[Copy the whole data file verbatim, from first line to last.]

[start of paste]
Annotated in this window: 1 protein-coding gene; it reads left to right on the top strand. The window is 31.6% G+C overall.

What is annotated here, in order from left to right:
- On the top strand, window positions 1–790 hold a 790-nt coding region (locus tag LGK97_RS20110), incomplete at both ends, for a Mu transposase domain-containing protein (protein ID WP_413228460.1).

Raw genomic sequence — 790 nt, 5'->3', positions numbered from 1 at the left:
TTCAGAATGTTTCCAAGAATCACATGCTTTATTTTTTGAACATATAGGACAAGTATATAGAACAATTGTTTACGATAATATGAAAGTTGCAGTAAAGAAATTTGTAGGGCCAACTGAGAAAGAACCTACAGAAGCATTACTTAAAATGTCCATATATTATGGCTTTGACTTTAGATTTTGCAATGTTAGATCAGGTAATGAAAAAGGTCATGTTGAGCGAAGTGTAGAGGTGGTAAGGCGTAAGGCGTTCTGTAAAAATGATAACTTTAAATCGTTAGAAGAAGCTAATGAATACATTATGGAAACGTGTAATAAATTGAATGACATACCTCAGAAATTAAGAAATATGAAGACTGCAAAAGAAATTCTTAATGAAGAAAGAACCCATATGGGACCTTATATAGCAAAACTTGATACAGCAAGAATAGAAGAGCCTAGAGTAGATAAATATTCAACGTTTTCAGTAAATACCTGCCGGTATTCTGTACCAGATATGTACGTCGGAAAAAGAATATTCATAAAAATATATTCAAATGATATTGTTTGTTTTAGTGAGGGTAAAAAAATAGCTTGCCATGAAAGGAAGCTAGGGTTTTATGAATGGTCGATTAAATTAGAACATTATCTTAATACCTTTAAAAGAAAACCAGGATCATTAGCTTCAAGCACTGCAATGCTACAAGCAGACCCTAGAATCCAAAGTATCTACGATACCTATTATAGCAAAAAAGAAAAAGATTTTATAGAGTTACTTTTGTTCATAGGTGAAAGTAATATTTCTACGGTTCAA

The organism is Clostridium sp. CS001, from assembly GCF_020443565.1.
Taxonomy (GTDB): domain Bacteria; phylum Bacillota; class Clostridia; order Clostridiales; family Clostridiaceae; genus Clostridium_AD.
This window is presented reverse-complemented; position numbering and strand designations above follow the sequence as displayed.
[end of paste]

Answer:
Annotated in this window: 1 protein-coding gene; it reads left to right on the top strand. The window is 31.6% G+C overall.

What is annotated here, in order from left to right:
- On the top strand, window positions 1–790 hold a 790-nt coding region (locus tag LGK97_RS20110), incomplete at both ends, for a Mu transposase domain-containing protein (protein ID WP_413228460.1).

Raw genomic sequence — 790 nt, 5'->3', positions numbered from 1 at the left:
TTCAGAATGTTTCCAAGAATCACATGCTTTATTTTTTGAACATATAGGACAAGTATATAGAACAATTGTTTACGATAATATGAAAGTTGCAGTAAAGAAATTTGTAGGGCCAACTGAGAAAGAACCTACAGAAGCATTACTTAAAATGTCCATATATTATGGCTTTGACTTTAGATTTTGCAATGTTAGATCAGGTAATGAAAAAGGTCATGTTGAGCGAAGTGTAGAGGTGGTAAGGCGTAAGGCGTTCTGTAAAAATGATAACTTTAAATCGTTAGAAGAAGCTAATGAATACATTATGGAAACGTGTAATAAATTGAATGACATACCTCAGAAATTAAGAAATATGAAGACTGCAAAAGAAATTCTTAATGAAGAAAGAACCCATATGGGACCTTATATAGCAAAACTTGATACAGCAAGAATAGAAGAGCCTAGAGTAGATAAATATTCAACGTTTTCAGTAAATACCTGCCGGTATTCTGTACCAGATATGTACGTCGGAAAAAGAATATTCATAAAAATATATTCAAATGATATTGTTTGTTTTAGTGAGGGTAAAAAAATAGCTTGCCATGAAAGGAAGCTAGGGTTTTATGAATGGTCGATTAAATTAGAACATTATCTTAATACCTTTAAAAGAAAACCAGGATCATTAGCTTCAAGCACTGCAATGCTACAAGCAGACCCTAGAATCCAAAGTATCTACGATACCTATTATAGCAAAAAAGAAAAAGATTTTATAGAGTTACTTTTGTTCATAGGTGAAAGTAATATTTCTACGGTTCAA

The organism is Clostridium sp. CS001, from assembly GCF_020443565.1.
Taxonomy (GTDB): domain Bacteria; phylum Bacillota; class Clostridia; order Clostridiales; family Clostridiaceae; genus Clostridium_AD.
This window is presented reverse-complemented; position numbering and strand designations above follow the sequence as displayed.